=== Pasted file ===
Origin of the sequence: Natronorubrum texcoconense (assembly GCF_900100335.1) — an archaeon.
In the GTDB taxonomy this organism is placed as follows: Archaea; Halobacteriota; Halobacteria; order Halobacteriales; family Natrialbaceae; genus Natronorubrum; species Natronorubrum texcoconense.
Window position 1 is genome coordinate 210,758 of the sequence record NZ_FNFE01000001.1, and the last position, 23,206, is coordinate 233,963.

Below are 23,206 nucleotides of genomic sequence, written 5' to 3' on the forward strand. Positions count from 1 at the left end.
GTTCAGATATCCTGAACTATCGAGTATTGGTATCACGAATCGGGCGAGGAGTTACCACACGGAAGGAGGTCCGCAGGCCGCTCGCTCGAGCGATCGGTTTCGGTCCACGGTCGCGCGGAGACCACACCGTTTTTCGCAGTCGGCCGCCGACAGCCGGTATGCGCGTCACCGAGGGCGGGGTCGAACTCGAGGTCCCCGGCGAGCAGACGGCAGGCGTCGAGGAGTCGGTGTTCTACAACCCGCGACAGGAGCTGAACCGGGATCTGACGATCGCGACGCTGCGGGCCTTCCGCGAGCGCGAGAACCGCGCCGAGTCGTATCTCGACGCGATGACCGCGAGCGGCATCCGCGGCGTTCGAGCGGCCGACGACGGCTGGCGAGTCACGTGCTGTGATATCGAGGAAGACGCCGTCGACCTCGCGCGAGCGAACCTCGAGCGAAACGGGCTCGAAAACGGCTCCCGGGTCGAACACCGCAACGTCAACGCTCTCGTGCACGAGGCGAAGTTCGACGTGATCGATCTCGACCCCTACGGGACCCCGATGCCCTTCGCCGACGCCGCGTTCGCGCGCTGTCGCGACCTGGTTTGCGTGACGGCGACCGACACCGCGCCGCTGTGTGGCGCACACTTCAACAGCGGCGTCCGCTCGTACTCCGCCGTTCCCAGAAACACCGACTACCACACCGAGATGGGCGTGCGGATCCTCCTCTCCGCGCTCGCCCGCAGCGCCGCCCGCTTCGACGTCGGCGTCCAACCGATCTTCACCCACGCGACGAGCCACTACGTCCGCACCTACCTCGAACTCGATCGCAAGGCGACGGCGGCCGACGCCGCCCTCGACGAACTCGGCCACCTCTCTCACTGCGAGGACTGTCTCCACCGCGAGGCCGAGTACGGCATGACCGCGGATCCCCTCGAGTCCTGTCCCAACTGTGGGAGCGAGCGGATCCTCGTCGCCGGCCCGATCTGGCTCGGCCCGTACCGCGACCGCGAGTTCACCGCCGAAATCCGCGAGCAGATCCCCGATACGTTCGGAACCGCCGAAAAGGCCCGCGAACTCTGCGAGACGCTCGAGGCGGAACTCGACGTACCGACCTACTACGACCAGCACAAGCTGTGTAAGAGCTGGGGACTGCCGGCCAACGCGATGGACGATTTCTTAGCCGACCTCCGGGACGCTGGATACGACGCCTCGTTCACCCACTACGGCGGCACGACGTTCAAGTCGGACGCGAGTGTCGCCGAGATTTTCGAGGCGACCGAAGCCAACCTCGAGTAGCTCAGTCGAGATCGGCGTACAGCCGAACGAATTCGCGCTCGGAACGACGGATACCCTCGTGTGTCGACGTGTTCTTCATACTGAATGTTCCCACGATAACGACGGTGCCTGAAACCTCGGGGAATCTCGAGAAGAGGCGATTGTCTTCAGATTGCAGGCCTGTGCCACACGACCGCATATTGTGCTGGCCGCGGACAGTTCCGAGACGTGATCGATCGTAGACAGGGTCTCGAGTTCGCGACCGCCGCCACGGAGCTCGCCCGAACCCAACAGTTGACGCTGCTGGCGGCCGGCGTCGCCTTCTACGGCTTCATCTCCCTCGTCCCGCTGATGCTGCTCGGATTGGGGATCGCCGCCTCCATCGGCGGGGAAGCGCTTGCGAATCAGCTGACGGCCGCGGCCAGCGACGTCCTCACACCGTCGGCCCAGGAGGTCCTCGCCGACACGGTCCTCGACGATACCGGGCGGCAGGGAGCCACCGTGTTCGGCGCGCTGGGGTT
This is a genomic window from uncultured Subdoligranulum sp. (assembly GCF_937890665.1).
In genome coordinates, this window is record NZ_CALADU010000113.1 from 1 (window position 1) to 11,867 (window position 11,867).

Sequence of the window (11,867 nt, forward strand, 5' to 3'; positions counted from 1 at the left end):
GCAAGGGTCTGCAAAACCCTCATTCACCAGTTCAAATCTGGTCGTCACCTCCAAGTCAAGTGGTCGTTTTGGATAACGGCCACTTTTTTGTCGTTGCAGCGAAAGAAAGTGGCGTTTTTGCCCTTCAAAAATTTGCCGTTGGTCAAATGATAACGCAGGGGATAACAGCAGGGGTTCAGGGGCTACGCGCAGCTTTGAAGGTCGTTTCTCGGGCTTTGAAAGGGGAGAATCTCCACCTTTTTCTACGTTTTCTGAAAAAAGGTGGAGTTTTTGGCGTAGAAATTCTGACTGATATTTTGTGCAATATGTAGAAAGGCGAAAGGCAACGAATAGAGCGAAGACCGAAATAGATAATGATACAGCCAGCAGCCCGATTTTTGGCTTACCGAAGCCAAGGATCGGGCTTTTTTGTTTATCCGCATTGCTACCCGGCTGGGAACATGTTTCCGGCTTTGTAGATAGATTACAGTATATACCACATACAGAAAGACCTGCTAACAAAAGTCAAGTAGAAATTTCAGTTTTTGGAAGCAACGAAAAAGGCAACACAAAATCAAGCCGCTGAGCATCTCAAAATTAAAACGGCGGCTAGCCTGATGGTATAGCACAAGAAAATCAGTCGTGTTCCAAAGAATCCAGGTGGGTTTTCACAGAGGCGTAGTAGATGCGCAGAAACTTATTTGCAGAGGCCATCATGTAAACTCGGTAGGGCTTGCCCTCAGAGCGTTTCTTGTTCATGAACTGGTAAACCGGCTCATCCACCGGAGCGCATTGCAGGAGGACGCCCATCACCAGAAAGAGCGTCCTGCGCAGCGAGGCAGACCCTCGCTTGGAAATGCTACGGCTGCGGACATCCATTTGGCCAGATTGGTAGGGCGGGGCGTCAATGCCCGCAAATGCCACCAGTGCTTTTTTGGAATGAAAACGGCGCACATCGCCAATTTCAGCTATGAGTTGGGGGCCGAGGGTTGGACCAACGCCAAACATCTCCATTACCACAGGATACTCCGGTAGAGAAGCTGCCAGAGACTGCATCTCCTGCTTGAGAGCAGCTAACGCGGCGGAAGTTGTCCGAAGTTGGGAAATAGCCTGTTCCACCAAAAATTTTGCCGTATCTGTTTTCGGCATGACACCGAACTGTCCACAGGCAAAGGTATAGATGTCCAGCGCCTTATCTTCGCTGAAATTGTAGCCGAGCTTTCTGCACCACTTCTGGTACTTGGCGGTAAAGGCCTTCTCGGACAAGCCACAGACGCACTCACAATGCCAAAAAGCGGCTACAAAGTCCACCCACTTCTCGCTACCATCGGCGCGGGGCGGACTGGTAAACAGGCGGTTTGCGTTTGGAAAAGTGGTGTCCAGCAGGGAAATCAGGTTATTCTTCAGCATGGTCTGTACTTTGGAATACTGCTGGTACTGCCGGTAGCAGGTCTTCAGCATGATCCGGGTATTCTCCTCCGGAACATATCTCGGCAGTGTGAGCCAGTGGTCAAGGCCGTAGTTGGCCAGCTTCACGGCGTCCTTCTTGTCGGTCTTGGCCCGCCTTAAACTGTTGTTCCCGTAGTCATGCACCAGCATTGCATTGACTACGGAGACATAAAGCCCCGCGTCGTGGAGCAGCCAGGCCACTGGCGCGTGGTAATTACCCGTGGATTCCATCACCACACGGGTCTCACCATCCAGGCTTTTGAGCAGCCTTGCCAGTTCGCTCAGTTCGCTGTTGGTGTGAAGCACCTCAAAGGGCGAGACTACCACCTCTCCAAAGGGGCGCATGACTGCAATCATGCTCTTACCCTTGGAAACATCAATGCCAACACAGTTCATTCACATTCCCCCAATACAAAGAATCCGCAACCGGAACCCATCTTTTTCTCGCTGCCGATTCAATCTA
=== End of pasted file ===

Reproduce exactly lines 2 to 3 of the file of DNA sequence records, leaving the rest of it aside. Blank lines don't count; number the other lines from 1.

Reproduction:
In the GTDB taxonomy this organism is placed as follows: Archaea; Halobacteriota; Halobacteria; order Halobacteriales; family Natrialbaceae; genus Natronorubrum; species Natronorubrum texcoconense.
Window position 1 is genome coordinate 210,758 of the sequence record NZ_FNFE01000001.1, and the last position, 23,206, is coordinate 233,963.